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How much should you spend on advertising?
I get this question a lot. My quick answer is a very annoying two-word phrase . . . “it depends.”
This is usually followed by an eye roll.
Today, I’m going to help you determine how much money you should spend on ads. We’ll breakdown the following frameworks to determine two things (1) how to approach your ad budget and (2) how much should you spend per month.
We’re going to approach it from the following perspectives:
But first, I think that it’s fitting that we get on the same page with CAC (Customer Acquisition Cost), LTV (Lifetime value) and some other fundamentals of running an ad budget. To do so, I’m going to leverage blurbs from some of my favorite blogs and articles.
According to Search Customer Experience, here is the definition of CAC:
“Customer acquisition cost is the fee associated with convincing a consumer to buy your product or service, including research, marketing and advertising costs. An important business metric, customer acquisition cost should be considered along with other data, especially the value of the customer to the company and the resulting return on investment (ROI) of acquisition. The calculation of customer valuation helps a company decide how much of its resources can be profitably spent on a particular customer.”
According to Search Customer Experience, here is how to calculate CAC:
“The first step in calculating customer acquisition cost is to determine the reporting period. Businesses typically calculate customer acquisition cost on a monthly, quarterly or annual basis. The formula for customer acquisition cost is:
(Sum total of all sales and marketing expenses) / (Number of customers acquired)
The values in the numerator and denominator determined must use the same reporting period.
For example, if the total of sales and marketing expenses in a month is $15,000 and a business acquired 150 customers that same month, the customer acquisition cost is $100.”
As a bonus, I strongly recommend looking to Brain Balfour and Andrew Chen on the best way to actually calculate CAC depending on your business model.
According to Hubspot, here is the definition of LTV:
“Customer lifetime value is the metric that indicates the total revenue a business can reasonably expect from a single customer account. It considers a customer’s revenue value, and compares that number to the company’s predicted customer lifespan. Businesses use this metric to identify significant customer segments that are the most valuable to the company.”
According to Shopify, here is the best way to calculate LTV:
“CLV = average value of a purchase X number of times the customer will buy each year X average length of the customer relationship (in years)
So a marathon runner who regularly buys shoes from your shoe store might be worth:
$100 per pair of shoes X 4 pairs per year X 8 years = $100x4x8=$3,200
And the mom of a toddler might be worth:
$20 per pair X 5 pairs per year X 3 years = $20x5x3 = $300”
Alright, now that we’re on the same page with the fundamentals of CAC and LTV lets dive into how you should approach spending your ad dollars. Here we go:
You CAC Ratio is calculated as your LTV (lifetime value) over your CAC, the cost to acquire a customer. An ideal LTV:CAC ratio should be over 3:1. The value of a customer should be three times more than the cost of acquiring them. If the ratio is close i.e.1:1, you are spending too much.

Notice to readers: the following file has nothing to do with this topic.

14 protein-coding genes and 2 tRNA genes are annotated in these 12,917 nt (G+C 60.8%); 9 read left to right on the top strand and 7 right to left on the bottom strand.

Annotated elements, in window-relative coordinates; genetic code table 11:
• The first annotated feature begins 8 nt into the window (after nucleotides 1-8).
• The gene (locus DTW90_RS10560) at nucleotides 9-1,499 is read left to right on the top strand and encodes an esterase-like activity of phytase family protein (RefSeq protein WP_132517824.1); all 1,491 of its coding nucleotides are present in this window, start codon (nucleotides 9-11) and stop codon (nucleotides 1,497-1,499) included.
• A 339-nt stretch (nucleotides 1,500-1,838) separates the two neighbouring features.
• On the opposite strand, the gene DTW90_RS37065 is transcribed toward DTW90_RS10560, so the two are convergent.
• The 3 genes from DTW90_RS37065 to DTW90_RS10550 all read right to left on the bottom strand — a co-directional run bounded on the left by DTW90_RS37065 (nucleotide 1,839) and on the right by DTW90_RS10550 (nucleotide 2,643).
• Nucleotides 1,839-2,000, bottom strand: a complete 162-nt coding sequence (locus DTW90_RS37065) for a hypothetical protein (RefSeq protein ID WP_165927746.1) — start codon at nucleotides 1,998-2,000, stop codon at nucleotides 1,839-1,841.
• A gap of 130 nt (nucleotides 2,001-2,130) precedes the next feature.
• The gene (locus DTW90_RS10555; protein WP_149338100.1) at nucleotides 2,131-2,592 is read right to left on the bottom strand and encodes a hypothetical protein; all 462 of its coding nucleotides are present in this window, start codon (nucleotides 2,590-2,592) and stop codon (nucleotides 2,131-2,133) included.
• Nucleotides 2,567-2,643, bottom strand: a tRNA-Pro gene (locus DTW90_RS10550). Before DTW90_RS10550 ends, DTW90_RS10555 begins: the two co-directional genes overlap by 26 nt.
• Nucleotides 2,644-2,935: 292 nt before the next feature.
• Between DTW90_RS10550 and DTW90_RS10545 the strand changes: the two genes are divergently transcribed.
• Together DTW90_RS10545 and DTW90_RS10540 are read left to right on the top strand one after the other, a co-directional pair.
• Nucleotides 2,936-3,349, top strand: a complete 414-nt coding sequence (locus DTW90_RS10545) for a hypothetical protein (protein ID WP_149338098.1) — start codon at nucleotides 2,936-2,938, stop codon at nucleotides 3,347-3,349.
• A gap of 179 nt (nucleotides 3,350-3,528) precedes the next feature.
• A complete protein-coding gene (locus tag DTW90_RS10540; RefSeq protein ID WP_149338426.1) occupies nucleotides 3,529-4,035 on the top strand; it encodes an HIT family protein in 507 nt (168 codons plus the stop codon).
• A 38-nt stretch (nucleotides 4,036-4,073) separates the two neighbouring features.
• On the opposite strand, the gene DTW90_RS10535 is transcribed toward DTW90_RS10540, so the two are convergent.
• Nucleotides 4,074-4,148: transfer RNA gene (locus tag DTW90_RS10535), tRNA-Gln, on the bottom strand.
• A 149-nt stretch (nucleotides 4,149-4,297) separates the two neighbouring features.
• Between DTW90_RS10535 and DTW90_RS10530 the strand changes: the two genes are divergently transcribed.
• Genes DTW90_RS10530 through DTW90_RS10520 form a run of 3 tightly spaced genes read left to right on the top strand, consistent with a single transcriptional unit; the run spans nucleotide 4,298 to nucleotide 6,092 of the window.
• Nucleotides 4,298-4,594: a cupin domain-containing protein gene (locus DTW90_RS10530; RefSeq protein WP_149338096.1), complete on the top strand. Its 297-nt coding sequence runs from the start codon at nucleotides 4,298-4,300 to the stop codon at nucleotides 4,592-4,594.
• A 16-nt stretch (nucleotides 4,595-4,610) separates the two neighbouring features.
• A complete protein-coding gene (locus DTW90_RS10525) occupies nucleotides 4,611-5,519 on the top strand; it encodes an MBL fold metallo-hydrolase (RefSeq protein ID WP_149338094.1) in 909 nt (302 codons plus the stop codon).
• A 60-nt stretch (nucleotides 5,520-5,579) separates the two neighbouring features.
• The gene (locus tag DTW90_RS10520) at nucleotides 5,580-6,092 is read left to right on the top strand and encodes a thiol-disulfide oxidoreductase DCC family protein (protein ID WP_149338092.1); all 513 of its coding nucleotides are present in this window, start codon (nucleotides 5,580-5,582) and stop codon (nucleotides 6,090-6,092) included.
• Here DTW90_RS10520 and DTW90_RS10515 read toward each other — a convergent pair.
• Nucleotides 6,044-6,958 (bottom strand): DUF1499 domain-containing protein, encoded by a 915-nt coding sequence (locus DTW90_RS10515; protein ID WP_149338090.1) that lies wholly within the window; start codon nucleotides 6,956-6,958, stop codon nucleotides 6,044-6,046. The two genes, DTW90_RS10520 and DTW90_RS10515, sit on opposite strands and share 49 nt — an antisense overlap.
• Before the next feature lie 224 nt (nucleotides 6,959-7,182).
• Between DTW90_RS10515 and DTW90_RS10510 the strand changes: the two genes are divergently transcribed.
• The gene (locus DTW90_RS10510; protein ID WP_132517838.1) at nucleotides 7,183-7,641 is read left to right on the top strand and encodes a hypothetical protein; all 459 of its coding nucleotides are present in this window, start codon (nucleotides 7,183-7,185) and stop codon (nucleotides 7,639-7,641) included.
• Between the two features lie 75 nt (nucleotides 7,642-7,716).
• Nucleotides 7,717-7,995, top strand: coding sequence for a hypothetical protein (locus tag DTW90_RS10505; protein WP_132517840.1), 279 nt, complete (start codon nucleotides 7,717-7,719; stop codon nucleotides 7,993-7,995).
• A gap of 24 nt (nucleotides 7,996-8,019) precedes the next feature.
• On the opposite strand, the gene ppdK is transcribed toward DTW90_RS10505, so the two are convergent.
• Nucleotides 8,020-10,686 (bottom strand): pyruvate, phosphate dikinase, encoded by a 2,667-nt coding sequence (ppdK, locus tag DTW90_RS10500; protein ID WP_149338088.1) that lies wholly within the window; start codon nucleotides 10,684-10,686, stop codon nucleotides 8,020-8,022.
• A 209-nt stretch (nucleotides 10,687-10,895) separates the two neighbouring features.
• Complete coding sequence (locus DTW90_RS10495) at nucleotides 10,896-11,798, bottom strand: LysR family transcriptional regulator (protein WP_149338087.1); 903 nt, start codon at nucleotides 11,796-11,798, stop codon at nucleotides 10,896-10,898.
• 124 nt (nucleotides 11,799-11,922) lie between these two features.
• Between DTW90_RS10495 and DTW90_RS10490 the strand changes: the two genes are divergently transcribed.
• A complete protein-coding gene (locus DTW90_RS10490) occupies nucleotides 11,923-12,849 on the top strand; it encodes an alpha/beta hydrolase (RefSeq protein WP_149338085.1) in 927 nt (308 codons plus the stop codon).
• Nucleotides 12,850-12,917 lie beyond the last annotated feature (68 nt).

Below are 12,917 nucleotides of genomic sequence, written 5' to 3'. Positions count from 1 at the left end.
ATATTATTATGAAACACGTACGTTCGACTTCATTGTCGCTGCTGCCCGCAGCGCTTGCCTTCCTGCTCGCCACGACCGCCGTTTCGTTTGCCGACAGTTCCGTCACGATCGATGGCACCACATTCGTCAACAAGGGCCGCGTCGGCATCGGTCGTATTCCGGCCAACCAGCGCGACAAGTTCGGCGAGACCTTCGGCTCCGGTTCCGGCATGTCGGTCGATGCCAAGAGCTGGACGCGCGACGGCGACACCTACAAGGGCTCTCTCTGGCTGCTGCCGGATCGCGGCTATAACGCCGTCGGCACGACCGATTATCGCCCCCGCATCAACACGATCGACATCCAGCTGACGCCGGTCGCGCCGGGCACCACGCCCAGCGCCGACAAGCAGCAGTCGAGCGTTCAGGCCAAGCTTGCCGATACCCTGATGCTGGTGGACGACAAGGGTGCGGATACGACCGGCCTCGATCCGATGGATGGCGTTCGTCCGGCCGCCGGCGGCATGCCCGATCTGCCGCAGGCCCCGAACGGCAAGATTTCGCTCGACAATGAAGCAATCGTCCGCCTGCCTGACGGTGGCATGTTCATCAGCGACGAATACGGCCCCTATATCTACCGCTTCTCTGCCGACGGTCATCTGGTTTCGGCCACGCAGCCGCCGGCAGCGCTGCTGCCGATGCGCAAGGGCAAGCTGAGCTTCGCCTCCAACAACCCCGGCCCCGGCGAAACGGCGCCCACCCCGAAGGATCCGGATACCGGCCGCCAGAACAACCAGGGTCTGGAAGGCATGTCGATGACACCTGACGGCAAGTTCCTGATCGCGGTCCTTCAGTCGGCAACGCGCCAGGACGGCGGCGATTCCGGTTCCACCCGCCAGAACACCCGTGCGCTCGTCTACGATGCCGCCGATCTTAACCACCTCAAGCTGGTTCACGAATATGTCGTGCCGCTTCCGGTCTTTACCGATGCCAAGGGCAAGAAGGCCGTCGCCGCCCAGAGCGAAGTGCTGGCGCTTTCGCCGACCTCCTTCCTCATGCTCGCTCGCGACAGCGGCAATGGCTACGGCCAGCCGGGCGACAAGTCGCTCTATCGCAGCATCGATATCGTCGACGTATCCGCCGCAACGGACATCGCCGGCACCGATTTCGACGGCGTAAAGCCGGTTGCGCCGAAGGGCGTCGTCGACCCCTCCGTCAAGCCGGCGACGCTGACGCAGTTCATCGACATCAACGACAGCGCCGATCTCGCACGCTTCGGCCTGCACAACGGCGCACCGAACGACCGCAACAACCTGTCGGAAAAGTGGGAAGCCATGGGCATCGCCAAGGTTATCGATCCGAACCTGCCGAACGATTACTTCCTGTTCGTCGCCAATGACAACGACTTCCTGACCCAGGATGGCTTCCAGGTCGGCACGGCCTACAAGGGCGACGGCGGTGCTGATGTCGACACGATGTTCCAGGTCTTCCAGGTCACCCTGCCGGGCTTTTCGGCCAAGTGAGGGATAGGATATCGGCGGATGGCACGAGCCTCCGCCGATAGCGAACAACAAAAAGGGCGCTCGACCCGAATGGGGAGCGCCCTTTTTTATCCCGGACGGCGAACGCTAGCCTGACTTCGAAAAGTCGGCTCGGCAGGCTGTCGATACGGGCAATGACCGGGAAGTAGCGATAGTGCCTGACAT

With more established companies, they look at ad spend as a percentage of sales. Companies aim to have this number around 10%. If a company is in growth mode then this number can go up to 12% of 15%. If you’re slowing your spend or have other channels (SEO) that are working then this might come down to 5-7%.
This is especially important for subscription businesses and SaaS (Software as a Service) companies. The payback period is the amount of time it takes for your company to recover the cost of acquiring one customer. As time increases, a customer pays back more of their customer acquisition cost (CAC) through their incremental subscription payments.
For startups, the reality is that you’re dealing with a monthly burn rate based on the amount of money you’ve raised. Your ad spend will be directly impacted by how much money you have leftover after paying for other important line items like rent, salaries, ping pong tables, etc. Then it is a strategic question of how much to spend without increasing your burn rate while working to profitability or funding. More on that in the next section . . .
With startups that are just getting started with ads, I call this the validation process. This is when you earmark a certain amount of money for ads per month (anywhere from $2k to $10k) and the goal is to validate that social ads and/or Google ads can be ROI positive. This can take anywhere from 2 months to 6 months depending on your product. The total number is dependent on your total burn rate. Pioneer Square labs, a startup studio in Seattle, has a validation team. Their #1 goal is to quickly validate or kill an idea with marketing experiments.
Hope this helps as you try and navigate how much you’re spending on Facebook ads, Google ads and other platforms each month.
Your ad budget should be 100% dependent on the stage of your business, your growth goals and your current capital structure. Once you’ve determined those key pillars of your business then you should have a clearer picture of how much to spend on ads. Need help spending money on ads? Schedule a time to chat and learn more about working with our growth marketing agency.
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